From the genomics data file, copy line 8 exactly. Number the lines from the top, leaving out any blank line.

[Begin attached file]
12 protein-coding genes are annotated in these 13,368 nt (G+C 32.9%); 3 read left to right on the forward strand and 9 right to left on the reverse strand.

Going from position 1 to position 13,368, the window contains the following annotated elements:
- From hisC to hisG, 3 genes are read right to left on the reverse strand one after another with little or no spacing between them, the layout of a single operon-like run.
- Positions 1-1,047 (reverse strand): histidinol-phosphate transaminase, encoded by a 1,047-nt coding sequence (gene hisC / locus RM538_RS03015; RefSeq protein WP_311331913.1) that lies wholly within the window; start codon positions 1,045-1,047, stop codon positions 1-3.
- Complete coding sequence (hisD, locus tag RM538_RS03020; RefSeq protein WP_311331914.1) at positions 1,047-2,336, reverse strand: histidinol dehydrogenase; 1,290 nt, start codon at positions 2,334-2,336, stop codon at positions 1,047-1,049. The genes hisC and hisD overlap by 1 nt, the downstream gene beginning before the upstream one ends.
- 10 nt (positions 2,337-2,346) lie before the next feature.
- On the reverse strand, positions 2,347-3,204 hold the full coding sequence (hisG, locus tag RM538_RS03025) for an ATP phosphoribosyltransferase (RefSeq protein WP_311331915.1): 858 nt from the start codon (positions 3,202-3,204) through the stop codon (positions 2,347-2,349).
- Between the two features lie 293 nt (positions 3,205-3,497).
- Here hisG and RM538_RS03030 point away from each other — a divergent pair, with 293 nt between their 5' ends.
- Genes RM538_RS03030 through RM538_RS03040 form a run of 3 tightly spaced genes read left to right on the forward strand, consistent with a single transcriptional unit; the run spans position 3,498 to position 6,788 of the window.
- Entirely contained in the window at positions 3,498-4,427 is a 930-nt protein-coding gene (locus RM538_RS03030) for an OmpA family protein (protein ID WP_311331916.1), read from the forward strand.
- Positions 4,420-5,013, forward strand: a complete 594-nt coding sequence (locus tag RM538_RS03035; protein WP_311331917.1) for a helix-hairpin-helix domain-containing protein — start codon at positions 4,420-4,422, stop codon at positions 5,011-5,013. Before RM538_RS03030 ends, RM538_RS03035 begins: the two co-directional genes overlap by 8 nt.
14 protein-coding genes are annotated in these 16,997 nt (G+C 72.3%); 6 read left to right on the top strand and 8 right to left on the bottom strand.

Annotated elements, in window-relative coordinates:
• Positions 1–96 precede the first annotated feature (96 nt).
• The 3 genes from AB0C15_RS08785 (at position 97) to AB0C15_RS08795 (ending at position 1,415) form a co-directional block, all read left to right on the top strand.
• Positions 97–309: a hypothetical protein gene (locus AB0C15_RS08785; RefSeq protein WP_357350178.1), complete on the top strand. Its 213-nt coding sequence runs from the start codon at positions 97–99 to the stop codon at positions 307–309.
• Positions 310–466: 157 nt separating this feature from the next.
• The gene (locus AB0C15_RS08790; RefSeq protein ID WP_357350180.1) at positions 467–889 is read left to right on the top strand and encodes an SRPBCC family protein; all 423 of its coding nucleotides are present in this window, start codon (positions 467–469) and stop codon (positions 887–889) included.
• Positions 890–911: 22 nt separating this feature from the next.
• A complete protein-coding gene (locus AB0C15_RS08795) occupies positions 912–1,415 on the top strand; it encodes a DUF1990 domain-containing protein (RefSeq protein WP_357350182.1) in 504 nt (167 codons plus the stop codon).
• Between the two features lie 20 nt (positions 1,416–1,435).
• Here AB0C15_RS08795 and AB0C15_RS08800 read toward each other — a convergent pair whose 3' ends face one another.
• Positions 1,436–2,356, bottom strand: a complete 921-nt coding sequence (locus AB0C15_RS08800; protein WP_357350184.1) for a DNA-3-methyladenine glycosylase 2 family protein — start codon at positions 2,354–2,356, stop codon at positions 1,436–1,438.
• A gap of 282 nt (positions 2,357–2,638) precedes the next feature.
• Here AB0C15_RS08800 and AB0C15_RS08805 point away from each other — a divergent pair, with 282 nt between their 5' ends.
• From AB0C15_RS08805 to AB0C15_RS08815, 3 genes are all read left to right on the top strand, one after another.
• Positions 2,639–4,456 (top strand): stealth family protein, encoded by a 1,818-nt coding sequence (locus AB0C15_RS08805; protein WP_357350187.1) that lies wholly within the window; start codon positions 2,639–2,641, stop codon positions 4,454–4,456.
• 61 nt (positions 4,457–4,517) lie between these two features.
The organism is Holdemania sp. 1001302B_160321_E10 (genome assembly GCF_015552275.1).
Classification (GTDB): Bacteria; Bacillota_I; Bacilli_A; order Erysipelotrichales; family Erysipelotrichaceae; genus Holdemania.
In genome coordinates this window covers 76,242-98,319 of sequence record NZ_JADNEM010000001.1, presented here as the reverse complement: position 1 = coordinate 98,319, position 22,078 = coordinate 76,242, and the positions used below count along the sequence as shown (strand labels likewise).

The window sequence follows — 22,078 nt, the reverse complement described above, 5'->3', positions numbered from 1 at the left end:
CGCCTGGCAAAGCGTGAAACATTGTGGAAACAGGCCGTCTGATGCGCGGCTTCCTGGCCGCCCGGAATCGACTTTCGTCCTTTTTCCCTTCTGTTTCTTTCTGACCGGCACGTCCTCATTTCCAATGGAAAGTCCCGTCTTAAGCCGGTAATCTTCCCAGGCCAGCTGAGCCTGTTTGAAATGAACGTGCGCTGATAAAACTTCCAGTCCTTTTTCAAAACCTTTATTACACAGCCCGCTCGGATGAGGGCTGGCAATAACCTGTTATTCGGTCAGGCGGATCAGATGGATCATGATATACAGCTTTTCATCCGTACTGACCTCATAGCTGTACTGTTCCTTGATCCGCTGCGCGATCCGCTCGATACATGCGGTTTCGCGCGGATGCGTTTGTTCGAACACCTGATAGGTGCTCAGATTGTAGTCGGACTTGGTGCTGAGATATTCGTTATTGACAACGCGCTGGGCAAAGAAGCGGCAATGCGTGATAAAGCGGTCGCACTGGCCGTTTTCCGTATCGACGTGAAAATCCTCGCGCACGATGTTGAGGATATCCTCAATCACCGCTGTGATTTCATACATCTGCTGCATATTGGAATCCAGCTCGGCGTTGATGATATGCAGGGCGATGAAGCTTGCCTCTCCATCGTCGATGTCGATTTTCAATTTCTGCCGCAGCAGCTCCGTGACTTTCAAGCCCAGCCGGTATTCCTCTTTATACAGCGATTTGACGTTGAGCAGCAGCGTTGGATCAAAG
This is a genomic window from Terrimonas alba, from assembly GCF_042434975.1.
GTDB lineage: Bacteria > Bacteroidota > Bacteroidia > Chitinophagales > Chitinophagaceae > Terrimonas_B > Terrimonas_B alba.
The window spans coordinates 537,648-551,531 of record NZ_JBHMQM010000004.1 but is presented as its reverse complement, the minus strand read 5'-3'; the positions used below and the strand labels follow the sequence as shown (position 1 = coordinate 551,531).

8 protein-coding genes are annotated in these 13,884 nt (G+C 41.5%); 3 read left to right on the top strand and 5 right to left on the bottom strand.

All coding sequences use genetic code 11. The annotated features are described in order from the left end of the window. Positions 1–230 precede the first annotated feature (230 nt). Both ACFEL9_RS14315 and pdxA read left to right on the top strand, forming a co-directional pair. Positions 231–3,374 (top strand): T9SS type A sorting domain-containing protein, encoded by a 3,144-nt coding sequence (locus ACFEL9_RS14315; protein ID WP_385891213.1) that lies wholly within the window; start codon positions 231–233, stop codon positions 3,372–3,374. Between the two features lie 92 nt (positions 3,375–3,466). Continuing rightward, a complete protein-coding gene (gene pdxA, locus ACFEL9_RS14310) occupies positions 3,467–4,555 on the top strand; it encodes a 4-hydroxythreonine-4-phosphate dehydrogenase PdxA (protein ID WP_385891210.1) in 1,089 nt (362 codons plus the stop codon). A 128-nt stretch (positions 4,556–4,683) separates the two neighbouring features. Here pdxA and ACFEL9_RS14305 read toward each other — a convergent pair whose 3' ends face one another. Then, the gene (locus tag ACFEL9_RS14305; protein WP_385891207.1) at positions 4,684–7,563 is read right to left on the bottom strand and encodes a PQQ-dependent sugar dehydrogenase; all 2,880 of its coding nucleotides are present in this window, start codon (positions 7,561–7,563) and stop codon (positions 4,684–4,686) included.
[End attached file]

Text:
- Between the two features lie 293 nt (positions 3,205-3,497).